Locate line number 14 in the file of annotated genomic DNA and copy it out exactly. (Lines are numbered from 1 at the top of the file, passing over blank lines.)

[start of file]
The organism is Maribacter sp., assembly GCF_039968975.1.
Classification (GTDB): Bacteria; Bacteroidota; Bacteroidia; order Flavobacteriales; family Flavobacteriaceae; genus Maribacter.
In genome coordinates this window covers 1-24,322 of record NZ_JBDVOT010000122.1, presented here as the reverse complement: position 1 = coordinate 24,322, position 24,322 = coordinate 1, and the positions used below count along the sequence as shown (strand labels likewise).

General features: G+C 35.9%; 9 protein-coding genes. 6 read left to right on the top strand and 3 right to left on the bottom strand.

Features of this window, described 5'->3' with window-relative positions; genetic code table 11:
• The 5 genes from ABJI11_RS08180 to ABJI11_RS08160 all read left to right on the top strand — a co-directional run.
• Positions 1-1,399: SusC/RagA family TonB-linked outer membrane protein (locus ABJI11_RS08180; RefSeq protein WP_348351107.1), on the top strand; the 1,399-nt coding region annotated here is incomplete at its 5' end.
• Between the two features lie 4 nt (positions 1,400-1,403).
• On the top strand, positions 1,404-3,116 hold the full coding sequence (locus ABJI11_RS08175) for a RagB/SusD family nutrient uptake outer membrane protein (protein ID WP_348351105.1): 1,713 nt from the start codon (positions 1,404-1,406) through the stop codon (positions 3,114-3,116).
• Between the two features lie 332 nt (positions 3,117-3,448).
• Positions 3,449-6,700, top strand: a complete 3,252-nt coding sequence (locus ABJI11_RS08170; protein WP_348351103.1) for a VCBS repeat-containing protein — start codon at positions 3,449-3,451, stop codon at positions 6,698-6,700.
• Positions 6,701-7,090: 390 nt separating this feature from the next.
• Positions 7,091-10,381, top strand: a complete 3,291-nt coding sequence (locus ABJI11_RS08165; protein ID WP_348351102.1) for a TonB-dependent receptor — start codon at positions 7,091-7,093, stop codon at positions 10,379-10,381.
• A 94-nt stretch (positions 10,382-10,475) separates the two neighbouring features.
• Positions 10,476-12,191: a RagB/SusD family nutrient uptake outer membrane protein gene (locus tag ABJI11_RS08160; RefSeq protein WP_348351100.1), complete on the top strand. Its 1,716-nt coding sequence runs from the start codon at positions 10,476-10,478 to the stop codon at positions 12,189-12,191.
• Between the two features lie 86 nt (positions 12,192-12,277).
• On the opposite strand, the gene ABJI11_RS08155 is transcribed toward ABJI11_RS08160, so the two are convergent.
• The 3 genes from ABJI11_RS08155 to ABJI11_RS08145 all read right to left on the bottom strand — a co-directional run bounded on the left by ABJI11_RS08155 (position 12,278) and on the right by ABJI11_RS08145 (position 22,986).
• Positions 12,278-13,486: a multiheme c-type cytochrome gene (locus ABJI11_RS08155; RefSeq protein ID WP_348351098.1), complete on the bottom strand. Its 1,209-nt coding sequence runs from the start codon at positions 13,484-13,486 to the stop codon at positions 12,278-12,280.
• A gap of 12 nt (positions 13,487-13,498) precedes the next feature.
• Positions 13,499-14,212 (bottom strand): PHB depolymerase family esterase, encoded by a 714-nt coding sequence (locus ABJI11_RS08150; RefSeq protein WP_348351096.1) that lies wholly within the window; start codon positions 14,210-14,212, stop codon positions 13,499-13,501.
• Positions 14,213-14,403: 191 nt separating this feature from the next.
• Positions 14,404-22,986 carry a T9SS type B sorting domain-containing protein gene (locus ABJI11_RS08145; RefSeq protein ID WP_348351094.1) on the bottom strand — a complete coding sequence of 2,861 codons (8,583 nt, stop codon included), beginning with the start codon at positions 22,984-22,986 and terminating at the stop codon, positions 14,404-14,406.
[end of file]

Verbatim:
• A 94-nt stretch (positions 10,382-10,475) separates the two neighbouring features.